The Pros And Cons Of Living With Your Girlfriend

Men's Dating

The Pros and Cons of Living with Your Girlfriend

Bethany Heinesh

Written by: Bethany Heinesh

Bethany Heinesh

Bethany has ghost-written hundreds of dating articles in the last 10 years for relationship experts all over the United States.

Edited by: Lillian Castro

Lillian Castro

Lillian Guevara-Castro brings more than 30 years of journalism experience to ensure DatingAdvice articles have been edited for overall clarity, accuracy, and reader engagement. She has worked at The Atlanta Journal and Constitution, The Gwinnett Daily News, and The Gainesville Sun covering lifestyle topics.

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Advertiser Disclosure

While there are many conservatives who completely disagree with a man and a woman living together before marriage, I am not one of them. I believe living together before marriage is a must as part of the evolution of a relationship.

Upon realizing the woman in your life is now nothing more than an annoying and obnoxious roommate, you can walk away from the relationship without the devastation and dividing-of-the-assets drama that comes with divorce.

Some statistics suggest it’s not a good idea.

For example, The New York Times recently reported that living together before marriage results in less satisfying marriages and, ultimately, more divorces than those who wait to live together until they are married.

The Times also reported that “cohabitation in the United States has increased by more than 1,500 percent in the past half century. In 1960, about 450,000 unmarried couples lived together. Now the number is more than 7.5 million. The majority of young adults in their 20s will live with a romantic partner at least once, and more than half of all marriages will be preceded by cohabitation.”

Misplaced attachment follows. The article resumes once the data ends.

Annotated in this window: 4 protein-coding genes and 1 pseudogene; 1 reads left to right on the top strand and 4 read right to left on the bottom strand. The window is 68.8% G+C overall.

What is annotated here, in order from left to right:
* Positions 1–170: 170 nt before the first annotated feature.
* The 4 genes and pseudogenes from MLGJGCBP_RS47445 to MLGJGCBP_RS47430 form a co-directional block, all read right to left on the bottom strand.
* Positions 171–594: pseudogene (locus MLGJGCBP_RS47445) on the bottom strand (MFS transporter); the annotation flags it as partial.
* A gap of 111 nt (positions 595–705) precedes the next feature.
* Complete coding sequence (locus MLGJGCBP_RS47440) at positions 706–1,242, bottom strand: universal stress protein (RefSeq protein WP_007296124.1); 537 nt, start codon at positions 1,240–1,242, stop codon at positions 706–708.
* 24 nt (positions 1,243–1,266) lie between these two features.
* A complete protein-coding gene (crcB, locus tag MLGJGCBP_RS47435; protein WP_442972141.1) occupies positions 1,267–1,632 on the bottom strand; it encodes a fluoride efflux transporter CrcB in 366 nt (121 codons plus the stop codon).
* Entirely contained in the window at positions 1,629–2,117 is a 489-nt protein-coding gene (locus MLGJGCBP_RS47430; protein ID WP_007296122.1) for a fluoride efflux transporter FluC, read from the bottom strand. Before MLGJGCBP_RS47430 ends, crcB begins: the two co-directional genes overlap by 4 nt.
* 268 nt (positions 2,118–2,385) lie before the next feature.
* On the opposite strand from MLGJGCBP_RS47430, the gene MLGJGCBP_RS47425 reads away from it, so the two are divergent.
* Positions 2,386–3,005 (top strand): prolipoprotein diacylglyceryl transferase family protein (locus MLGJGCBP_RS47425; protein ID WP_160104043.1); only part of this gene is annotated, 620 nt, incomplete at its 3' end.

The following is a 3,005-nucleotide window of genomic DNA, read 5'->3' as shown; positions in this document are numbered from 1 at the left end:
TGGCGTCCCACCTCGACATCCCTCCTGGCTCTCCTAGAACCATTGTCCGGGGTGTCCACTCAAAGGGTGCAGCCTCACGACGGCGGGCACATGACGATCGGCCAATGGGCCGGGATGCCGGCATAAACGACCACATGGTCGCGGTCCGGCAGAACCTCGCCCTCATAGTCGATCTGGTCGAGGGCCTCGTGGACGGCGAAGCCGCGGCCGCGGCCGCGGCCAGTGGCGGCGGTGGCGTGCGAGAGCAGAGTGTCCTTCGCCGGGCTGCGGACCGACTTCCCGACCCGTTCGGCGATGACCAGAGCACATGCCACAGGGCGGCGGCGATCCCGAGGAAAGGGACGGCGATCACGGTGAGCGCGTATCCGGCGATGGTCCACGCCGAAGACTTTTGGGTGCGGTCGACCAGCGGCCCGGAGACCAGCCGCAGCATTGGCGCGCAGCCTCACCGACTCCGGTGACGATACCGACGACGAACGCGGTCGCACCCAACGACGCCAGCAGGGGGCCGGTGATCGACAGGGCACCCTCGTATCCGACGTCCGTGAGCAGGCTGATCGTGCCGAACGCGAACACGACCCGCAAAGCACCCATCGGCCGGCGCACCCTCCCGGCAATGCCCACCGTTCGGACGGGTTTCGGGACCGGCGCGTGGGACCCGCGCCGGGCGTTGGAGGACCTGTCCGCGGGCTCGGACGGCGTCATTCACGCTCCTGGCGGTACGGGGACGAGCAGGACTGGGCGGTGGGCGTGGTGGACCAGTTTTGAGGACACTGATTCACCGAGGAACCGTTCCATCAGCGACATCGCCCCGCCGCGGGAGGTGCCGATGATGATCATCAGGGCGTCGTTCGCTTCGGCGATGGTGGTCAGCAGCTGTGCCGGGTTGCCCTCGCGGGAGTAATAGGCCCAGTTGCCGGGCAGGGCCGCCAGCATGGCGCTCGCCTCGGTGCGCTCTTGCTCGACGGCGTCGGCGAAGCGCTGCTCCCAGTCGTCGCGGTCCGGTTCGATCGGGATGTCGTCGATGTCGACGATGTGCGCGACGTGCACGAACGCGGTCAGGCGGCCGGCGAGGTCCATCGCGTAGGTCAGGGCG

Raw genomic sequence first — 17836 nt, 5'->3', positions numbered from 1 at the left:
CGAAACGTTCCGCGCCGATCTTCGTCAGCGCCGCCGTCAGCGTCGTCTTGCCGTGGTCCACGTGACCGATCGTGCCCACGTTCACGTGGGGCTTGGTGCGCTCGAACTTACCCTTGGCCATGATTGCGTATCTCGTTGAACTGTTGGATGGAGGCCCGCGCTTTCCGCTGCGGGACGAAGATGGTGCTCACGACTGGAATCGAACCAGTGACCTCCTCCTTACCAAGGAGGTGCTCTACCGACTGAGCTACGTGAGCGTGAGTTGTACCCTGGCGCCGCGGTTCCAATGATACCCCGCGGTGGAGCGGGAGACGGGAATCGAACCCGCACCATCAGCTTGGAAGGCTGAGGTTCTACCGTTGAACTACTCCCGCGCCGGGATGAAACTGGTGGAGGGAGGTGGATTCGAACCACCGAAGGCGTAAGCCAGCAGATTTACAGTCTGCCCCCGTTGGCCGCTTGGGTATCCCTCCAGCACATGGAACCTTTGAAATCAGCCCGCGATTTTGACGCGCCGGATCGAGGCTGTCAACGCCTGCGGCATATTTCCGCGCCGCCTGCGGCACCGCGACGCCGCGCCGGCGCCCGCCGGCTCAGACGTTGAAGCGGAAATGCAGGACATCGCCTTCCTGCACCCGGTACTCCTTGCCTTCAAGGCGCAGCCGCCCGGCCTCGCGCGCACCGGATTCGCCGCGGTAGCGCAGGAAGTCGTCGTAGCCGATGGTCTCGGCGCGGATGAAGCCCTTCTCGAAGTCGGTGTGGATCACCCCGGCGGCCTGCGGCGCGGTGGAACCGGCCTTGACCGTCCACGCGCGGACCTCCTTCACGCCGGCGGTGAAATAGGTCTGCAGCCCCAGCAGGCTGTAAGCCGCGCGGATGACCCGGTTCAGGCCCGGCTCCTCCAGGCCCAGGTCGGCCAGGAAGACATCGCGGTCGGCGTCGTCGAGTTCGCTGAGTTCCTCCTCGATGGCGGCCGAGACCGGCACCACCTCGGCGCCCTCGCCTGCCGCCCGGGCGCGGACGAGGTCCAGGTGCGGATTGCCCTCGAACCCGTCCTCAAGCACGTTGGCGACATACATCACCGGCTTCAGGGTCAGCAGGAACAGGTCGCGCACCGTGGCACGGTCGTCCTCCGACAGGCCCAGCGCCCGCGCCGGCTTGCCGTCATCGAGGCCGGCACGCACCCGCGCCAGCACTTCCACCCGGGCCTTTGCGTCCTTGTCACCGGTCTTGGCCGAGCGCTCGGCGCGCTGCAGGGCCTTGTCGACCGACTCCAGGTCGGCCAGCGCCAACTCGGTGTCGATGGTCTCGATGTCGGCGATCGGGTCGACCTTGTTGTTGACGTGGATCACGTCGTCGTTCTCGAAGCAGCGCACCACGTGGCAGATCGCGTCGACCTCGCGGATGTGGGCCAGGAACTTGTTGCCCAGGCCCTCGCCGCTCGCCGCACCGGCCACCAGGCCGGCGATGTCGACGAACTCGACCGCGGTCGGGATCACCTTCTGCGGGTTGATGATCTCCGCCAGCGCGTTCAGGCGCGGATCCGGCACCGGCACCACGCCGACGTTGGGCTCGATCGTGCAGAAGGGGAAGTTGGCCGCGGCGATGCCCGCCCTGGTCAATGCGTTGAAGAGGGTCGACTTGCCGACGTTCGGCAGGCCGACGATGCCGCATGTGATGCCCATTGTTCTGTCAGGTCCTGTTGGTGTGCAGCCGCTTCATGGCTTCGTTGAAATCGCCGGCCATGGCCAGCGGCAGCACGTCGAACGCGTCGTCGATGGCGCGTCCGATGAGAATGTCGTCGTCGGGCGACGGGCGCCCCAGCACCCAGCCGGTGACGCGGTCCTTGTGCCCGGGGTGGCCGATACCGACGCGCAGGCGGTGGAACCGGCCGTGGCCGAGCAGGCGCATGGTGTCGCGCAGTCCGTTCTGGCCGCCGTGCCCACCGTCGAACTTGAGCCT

Those fast facts certainly lend themselves to the idea that “living in sin,” as it was once called, should be avoided at all costs.

The presupposition behind these statistics is that when you live with a girlfriend, you’re not nearly as serious about making it work as you would be if you were married.

The idea is that when you get married and then move in together, you do two things simultaneously — you get to know each other as man and wife and you learn to coexist as two people sharing a home.

Conversely, moving in and then getting married doesn’t seem to offer any clear demarcation of your nuptials, just more living together. In essence, this is just an extension of the same lifestyle you’ve been living, including a lack of commitment.


“No matter what you choose

to do, listen to your intuition.”

While I think this is a strong argument, I disagree.

When it comes to living together, I’ve had a lot of experience. I’ve never been divorced only because I executed a trial run with every boyfriend I considered marrying — and there have been several. Once I became aware a boyfriend wasn’t marriage material, I subsequently ended the relationship. No problem.

But I also realize every person and every couple is different. Just because living together first has worked for me, it doesn’t mean it’s right for you.

We all have to choose our own path and only you can decide how you feel about this very important topic. Your religious preference, reverential attitude toward marriage, and the depth of commitment to your partner all play a factor in determining whether you want to get hitched before you live under the same roof.

No matter what you choose to do, listen to your intuition and weigh this matter carefully before you jump into a situation you can’t easily get out of.

Only marry someone you can see yourself with in 50 years, when you’re both wrinkly grandparents who have little more than a lifetime of happy memories.

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